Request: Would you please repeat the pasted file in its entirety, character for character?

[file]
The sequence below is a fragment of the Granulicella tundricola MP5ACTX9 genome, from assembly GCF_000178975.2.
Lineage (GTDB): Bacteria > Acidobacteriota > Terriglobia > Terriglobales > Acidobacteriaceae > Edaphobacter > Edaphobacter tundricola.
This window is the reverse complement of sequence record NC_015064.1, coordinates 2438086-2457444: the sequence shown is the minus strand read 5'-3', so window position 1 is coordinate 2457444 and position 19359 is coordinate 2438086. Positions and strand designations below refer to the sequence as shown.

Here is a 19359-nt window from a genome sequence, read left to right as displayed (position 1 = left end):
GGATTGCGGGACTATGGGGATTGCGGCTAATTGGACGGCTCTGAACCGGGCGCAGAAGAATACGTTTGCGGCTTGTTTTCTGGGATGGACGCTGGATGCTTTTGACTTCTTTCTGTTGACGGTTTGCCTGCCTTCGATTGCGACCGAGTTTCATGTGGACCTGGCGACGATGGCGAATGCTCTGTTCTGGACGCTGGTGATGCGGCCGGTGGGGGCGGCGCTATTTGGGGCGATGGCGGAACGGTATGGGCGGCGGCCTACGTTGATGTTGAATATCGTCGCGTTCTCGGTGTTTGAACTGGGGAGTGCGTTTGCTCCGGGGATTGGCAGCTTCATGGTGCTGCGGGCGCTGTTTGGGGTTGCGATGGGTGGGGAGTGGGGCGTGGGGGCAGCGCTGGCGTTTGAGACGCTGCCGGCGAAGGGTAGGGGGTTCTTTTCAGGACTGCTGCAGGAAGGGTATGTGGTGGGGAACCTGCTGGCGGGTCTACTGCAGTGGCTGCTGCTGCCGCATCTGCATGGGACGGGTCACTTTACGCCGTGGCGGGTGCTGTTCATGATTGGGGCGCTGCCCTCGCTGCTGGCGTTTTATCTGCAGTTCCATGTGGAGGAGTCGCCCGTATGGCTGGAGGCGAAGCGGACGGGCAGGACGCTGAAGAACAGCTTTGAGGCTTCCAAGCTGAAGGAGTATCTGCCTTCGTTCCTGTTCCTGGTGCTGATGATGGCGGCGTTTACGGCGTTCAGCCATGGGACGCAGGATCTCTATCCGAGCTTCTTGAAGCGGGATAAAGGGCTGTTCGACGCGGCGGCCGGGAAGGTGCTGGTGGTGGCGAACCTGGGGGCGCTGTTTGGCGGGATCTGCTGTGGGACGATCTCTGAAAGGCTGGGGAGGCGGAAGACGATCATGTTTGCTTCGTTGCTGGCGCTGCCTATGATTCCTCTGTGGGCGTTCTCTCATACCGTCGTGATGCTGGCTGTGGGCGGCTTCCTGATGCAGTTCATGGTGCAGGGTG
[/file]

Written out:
The sequence below is a fragment of the Granulicella tundricola MP5ACTX9 genome, from assembly GCF_000178975.2.
Lineage (GTDB): Bacteria > Acidobacteriota > Terriglobia > Terriglobales > Acidobacteriaceae > Edaphobacter > Edaphobacter tundricola.
This window is the reverse complement of sequence record NC_015064.1, coordinates 2438086-2457444: the sequence shown is the minus strand read 5'-3', so window position 1 is coordinate 2457444 and position 19359 is coordinate 2438086. Positions and strand designations below refer to the sequence as shown.

Here is a 19359-nt window from a genome sequence, read left to right as displayed (position 1 = left end):
GGATTGCGGGACTATGGGGATTGCGGCTAATTGGACGGCTCTGAACCGGGCGCAGAAGAATACGTTTGCGGCTTGTTTTCTGGGATGGACGCTGGATGCTTTTGACTTCTTTCTGTTGACGGTTTGCCTGCCTTCGATTGCGACCGAGTTTCATGTGGACCTGGCGACGATGGCGAATGCTCTGTTCTGGACGCTGGTGATGCGGCCGGTGGGGGCGGCGCTATTTGGGGCGATGGCGGAACGGTATGGGCGGCGGCCTACGTTGATGTTGAATATCGTCGCGTTCTCGGTGTTTGAACTGGGGAGTGCGTTTGCTCCGGGGATTGGCAGCTTCATGGTGCTGCGGGCGCTGTTTGGGGTTGCGATGGGTGGGGAGTGGGGCGTGGGGGCAGCGCTGGCGTTTGAGACGCTGCCGGCGAAGGGTAGGGGGTTCTTTTCAGGACTGCTGCAGGAAGGGTATGTGGTGGGGAACCTGCTGGCGGGTCTACTGCAGTGGCTGCTGCTGCCGCATCTGCATGGGACGGGTCACTTTACGCCGTGGCGGGTGCTGTTCATGATTGGGGCGCTGCCCTCGCTGCTGGCGTTTTATCTGCAGTTCCATGTGGAGGAGTCGCCCGTATGGCTGGAGGCGAAGCGGACGGGCAGGACGCTGAAGAACAGCTTTGAGGCTTCCAAGCTGAAGGAGTATCTGCCTTCGTTCCTGTTCCTGGTGCTGATGATGGCGGCGTTTACGGCGTTCAGCCATGGGACGCAGGATCTCTATCCGAGCTTCTTGAAGCGGGATAAAGGGCTGTTCGACGCGGCGGCCGGGAAGGTGCTGGTGGTGGCGAACCTGGGGGCGCTGTTTGGCGGGATCTGCTGTGGGACGATCTCTGAAAGGCTGGGGAGGCGGAAGACGATCATGTTTGCTTCGTTGCTGGCGCTGCCTATGATTCCTCTGTGGGCGTTCTCTCATACCGTCGTGATGCTGGCTGTGGGCGGCTTCCTGATGCAGTTCATGGTGCAGGGTG